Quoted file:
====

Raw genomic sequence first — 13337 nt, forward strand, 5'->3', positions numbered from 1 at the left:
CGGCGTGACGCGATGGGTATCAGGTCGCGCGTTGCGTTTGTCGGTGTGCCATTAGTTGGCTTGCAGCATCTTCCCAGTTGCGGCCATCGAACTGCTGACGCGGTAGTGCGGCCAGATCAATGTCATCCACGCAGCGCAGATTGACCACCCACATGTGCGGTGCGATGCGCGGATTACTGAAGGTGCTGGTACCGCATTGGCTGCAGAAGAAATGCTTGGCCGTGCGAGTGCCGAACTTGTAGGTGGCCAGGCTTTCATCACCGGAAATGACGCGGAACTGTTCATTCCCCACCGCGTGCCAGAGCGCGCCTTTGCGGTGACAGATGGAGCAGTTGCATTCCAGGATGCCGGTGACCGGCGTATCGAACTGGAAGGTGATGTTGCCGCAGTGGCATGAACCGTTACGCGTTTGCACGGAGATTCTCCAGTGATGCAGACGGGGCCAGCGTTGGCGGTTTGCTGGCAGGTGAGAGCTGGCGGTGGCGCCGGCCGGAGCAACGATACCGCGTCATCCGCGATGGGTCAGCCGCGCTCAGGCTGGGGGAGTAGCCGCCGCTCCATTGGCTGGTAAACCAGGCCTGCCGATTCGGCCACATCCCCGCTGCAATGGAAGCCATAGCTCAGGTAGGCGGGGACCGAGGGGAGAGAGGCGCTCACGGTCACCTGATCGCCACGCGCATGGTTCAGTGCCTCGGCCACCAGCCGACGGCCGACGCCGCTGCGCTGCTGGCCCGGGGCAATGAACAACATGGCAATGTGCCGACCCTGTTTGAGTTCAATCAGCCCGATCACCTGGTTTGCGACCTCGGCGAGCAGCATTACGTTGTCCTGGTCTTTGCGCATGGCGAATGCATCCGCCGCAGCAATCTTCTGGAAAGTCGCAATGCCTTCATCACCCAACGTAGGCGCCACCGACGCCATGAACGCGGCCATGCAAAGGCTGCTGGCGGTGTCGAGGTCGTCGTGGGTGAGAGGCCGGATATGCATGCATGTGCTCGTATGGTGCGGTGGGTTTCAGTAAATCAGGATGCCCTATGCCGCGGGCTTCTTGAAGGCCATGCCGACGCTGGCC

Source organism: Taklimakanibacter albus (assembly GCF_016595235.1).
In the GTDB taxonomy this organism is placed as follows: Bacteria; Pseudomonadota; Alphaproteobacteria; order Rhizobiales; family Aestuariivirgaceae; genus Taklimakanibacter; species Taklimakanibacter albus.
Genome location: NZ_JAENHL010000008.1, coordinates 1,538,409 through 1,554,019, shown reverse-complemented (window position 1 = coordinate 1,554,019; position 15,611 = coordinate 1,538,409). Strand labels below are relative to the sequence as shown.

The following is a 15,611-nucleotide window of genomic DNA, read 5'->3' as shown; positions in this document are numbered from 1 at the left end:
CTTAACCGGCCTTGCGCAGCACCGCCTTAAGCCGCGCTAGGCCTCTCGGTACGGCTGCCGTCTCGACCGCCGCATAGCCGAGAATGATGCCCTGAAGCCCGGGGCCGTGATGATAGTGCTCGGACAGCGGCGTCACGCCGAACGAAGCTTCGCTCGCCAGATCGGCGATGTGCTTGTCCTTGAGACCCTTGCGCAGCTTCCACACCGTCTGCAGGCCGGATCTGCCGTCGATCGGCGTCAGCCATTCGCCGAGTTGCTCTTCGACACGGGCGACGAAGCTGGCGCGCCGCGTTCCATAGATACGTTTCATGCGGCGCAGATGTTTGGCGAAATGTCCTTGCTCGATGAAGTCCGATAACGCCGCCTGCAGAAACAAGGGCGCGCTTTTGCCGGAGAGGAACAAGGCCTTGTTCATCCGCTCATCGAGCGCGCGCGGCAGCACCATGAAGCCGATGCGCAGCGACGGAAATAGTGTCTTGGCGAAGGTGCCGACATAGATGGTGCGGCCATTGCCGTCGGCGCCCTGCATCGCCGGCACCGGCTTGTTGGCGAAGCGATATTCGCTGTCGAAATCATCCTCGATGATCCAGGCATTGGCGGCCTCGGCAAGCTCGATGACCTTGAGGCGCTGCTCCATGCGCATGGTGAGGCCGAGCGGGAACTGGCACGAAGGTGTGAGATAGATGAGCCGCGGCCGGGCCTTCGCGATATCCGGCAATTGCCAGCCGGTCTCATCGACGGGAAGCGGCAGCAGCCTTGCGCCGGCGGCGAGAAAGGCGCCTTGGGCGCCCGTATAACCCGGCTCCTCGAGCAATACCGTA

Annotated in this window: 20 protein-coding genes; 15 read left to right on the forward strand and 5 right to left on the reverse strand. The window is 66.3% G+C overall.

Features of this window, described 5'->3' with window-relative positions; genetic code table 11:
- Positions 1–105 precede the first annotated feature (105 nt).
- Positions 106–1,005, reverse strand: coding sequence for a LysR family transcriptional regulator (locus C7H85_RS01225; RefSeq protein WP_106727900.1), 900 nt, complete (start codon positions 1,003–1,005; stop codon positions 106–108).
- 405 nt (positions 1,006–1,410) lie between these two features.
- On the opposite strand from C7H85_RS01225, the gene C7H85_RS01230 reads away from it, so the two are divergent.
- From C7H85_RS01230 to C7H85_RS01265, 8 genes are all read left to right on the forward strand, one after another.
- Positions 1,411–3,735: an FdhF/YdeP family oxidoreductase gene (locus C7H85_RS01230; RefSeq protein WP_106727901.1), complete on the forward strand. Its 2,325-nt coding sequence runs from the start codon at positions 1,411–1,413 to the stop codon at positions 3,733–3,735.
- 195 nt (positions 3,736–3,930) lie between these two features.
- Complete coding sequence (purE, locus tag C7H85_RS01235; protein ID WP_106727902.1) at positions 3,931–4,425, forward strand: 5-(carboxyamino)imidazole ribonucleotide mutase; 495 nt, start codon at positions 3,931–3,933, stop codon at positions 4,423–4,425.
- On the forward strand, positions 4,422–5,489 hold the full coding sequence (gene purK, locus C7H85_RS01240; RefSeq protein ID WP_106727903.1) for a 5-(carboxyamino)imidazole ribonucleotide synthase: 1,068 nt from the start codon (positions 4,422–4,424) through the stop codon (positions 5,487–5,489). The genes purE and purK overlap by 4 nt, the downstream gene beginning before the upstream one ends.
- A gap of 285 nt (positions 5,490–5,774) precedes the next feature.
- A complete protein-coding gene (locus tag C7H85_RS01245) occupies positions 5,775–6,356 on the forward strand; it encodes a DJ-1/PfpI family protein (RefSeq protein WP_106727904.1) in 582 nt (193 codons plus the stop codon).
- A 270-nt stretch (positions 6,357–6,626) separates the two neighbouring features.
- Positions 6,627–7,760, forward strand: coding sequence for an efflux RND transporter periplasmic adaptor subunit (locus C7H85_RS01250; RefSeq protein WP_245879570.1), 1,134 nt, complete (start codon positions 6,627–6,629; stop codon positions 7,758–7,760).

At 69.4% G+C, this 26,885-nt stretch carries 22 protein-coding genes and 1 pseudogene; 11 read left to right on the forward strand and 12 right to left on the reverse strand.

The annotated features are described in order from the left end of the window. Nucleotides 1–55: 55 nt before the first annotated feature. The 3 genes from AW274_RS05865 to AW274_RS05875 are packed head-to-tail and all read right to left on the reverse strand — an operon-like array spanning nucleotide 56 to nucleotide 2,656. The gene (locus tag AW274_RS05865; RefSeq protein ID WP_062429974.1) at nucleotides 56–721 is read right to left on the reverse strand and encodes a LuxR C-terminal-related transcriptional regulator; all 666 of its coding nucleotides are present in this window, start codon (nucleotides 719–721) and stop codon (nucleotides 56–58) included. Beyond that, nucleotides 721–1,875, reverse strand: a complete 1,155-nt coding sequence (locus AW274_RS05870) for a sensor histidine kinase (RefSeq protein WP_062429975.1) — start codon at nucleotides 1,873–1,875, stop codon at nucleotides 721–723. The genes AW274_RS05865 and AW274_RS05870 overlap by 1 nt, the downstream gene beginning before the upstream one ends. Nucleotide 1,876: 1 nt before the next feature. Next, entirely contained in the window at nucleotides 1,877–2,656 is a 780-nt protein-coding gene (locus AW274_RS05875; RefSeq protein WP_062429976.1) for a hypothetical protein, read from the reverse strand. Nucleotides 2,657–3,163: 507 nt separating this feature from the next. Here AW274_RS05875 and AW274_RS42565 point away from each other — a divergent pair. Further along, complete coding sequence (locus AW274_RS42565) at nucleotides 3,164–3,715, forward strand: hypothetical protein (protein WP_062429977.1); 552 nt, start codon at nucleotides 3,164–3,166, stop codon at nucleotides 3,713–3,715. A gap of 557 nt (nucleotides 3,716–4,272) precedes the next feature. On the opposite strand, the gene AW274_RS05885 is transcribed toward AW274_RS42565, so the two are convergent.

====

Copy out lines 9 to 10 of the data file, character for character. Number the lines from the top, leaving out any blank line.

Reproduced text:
Features of this window, described 5'->3' with window-relative positions; genetic code table 11:
- Positions 1–105 precede the first annotated feature (105 nt).